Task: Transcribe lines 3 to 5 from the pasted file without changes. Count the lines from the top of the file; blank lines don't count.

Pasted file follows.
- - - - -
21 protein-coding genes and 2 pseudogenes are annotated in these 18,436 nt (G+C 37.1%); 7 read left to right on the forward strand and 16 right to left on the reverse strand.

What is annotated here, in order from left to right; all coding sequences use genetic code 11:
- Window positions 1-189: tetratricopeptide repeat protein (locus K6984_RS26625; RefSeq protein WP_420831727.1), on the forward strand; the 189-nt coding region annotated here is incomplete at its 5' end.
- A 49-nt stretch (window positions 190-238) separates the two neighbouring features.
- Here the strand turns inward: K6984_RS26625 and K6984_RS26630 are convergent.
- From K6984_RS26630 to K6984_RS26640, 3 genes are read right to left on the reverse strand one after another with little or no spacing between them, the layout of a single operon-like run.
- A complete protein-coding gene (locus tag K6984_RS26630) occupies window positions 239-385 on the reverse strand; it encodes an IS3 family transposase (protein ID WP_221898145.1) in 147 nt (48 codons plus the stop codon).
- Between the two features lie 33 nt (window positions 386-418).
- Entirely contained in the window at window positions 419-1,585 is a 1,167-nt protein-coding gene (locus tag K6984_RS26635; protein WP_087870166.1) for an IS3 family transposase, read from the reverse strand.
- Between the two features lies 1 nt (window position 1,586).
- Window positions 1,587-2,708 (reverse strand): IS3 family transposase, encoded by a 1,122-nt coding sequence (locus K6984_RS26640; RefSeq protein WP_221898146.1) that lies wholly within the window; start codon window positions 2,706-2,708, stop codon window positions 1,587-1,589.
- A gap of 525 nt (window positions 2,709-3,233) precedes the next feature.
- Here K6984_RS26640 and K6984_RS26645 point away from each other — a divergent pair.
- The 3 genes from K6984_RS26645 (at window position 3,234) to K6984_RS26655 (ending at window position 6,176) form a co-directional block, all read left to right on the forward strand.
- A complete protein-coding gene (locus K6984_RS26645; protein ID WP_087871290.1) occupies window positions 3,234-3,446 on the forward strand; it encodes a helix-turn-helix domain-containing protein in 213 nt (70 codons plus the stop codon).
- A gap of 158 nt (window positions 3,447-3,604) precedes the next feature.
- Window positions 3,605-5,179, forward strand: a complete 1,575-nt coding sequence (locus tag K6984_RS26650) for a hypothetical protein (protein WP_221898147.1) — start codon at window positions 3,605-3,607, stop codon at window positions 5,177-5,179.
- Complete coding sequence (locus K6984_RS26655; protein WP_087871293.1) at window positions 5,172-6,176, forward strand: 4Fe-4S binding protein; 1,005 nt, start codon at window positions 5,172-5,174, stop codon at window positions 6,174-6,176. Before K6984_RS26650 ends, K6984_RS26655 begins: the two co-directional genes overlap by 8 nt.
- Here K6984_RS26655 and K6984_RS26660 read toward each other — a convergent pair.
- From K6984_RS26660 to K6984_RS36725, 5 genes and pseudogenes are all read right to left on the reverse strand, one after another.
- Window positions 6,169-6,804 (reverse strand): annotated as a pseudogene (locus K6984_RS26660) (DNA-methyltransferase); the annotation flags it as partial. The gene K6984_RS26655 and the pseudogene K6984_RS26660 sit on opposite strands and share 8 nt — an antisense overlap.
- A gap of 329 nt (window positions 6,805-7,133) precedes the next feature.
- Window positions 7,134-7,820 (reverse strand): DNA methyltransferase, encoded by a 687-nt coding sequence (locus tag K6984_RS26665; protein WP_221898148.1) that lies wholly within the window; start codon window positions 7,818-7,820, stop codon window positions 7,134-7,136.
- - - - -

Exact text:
- Window positions 1-189: tetratricopeptide repeat protein (locus K6984_RS26625; RefSeq protein WP_420831727.1), on the forward strand; the 189-nt coding region annotated here is incomplete at its 5' end.
- A 49-nt stretch (window positions 190-238) separates the two neighbouring features.
- Here the strand turns inward: K6984_RS26625 and K6984_RS26630 are convergent.